When the Hurricane Education Leadership Program (HELP) traveled to Baton Rouge and New Orleans late last month to view firsthand the plight of schools affected by Hurricane Katrina, team members found school and government officials more than ready to accept help and recommendations for how to rebuild their schools for the 21st century.

Many education companies sent representatives to help team leader Terry Smithson of Intel Corp. coordinate recovery plans. These organizations included the Tiger Woods Foundation, the George Lucas Foundation, Scholastic, The Princeton Review, McGraw-Hill Companies, SAS, the Pearson Foundation, Futurekids, Scantron Corp., the Center for Digital Government, the International Society for Technology in Eduation, LearnStar, SchoolNet, Apple Computer, Pitsco, Ignite! Learning, and SMART Technologies, and eSchool News.

The team held a three-hour meeting with Baton Rouge Mayor Kip Holden and his staff, along with the Louisiana governor’s education policy advisor and superintendents of the East Baton Rouge Parish, Zachary Schools, Baker City Schools, and other districts.

Smithson also announced that Hudson La Force, the deputy assistant secretary for planning in the U.S. Department of Education’s Office of Planing, Evaluation, and Policy Development, will fill the fifth and final position on HELP’s Executive Oversight Committee.

The other four members of the committee are Melinda George, executive director of the State Educational Technology Directors Association (SETDA); Cathilea Robinett, vice president of the Centers for Digital Government and Education; Mike Hall, Georgia’s deputy superintendent of instruction; and Smithson.

Before joining ED, La Force was a general manager with Dell, and in 2002, he founded the Project on Government Leadership, a nonprofit research organization focused on developing new models of government guidance.

Smithson and other team members met with NBC executives to discuss New Orleans’ education plan. During the meeting, participants also discussed creating a media academy for multiple schools.

In addition, the HELP team toured Plaquemines Parish, the first area hit by Hurricane Katrina, and visited several destroyed schools to see how much damage the schools sustained and how long the road to recovery will be.

Smithson met again with Plaquemines Parish staff to discuss the parish’s current technology plan and to identify possible technology usage models. James Hoyle, superintendent of Plaquemines Parish, emphasized the parish’s need for help.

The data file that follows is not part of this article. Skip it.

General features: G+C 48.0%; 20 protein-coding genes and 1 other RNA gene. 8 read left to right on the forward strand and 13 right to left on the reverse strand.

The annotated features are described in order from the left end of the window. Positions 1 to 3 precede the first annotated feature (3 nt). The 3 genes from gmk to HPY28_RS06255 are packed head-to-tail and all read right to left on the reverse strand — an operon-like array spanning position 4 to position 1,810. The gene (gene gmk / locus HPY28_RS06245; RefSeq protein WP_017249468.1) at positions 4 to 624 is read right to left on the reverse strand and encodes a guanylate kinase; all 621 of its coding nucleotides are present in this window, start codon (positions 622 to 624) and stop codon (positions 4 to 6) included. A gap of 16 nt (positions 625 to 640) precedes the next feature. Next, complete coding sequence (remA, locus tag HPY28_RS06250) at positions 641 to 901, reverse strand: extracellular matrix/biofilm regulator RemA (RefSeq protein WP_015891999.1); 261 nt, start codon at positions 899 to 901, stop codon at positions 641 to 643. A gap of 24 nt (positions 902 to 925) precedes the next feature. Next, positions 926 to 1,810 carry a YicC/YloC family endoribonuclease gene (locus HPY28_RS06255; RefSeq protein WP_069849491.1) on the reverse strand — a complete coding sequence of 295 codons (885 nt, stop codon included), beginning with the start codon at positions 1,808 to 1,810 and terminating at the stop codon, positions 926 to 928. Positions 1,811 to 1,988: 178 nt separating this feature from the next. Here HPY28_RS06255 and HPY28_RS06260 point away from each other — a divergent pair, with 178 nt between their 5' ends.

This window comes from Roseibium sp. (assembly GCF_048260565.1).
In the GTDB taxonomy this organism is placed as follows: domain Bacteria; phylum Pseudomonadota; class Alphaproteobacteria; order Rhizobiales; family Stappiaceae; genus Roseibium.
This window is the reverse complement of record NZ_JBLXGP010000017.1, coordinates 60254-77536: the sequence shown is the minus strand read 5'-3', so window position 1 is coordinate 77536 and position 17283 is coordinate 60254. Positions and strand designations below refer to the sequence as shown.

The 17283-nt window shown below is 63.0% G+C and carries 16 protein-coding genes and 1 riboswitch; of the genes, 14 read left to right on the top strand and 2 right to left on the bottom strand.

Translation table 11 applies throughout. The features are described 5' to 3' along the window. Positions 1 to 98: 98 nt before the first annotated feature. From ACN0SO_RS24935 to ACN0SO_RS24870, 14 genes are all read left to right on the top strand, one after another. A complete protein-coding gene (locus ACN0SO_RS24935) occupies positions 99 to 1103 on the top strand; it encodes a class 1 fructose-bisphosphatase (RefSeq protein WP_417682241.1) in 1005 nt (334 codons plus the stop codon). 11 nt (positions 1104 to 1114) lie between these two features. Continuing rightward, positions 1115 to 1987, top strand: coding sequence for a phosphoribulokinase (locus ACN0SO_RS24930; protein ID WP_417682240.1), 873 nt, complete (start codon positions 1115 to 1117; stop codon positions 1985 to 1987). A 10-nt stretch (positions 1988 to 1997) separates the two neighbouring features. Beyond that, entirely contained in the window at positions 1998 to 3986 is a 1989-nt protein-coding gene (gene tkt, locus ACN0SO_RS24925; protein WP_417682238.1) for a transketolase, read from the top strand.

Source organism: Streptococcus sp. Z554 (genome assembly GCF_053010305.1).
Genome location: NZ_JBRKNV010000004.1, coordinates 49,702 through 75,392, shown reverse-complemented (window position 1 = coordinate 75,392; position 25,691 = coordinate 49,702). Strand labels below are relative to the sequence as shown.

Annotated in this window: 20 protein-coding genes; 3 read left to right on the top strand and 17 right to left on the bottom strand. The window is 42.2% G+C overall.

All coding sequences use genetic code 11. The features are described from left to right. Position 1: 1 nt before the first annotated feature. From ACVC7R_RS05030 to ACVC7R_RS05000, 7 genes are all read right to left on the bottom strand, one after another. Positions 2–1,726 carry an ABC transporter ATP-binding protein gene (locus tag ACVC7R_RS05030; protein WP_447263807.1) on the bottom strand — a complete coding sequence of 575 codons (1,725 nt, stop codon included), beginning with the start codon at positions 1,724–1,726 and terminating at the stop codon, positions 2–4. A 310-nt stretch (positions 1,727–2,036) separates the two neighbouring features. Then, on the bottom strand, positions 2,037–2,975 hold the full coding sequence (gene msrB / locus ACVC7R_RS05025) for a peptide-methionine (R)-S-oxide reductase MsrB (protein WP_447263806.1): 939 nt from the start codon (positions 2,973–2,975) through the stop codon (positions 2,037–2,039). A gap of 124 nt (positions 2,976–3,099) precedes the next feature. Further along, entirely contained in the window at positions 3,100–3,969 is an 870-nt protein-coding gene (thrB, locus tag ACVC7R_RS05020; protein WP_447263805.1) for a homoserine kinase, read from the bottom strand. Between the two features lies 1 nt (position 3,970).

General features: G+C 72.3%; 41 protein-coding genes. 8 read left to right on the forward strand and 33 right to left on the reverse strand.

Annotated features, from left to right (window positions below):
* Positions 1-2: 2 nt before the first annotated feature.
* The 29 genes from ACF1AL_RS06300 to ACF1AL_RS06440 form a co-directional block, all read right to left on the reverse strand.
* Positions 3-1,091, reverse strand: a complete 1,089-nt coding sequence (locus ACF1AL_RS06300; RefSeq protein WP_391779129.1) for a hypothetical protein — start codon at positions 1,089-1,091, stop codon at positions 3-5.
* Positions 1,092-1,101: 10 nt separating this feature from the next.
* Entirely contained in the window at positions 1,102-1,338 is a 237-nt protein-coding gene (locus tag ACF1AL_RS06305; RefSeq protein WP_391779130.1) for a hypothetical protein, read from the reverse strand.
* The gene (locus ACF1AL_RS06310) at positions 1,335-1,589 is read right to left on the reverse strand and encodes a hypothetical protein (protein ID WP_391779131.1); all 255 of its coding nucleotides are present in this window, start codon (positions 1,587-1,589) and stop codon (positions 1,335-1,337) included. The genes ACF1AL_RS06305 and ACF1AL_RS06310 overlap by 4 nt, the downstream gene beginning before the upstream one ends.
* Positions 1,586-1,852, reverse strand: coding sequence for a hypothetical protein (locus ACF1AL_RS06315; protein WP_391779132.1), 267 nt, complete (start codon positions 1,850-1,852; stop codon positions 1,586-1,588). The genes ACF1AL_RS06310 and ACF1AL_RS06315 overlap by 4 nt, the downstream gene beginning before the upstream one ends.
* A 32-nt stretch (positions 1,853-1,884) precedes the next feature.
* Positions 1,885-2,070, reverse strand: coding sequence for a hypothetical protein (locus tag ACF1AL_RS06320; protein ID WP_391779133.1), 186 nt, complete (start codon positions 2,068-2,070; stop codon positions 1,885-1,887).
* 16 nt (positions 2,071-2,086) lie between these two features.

With HELP’s assistance, the Plaquemines Parish is progressing toward the creation of a 21st century learning environment, wrote Smithson in an eMail message to HELP team members. The parish plans to open a school for 600 students using portable trailers until the original building can be rebuilt.

On Feb. 16, Smithson had another meeting with New Orleans Mayor Ray Nagin and Don Hutchinson, Nagin’s economic advisor, to further discuss the recovery plan for New Orleans schools. Smithson said Nagin was supportive of HELP’s input and the idea to rebuild the city’s schools to be 21st-century learning environments.

The HELP coalition isn’t the only ed-tech initiative helping to rebuild Gulf Coast schools.

Students from 15 hurricane-ravaged school districts in Louisiana, Mississippi, and Texas soon will have access to educational content, thanks to a donation of mobile computer labs from Dell Inc., SETDA, and Cable in the Classroom.

“These mobile labs provide students with critical access to educational content, both in their classrooms and from the internet, that had been unavailable since the storms,” said Helen Soule, executive director of Cable in the Classroom. “They also demonstrate the powerful role that technology and online resources can play in restoring educational programs after disasters threaten to disrupt learning.”

The donation comes through a program called vSKOOL, a consortium providing education-related relief to K-12 students, educators, and families affected by the Gulf Coast storms. vSKOOL has established an online clearinghouse of donated educational products and services at www.vskool.org. Available items include online courses, test preparation services, software, and digital content, the group said.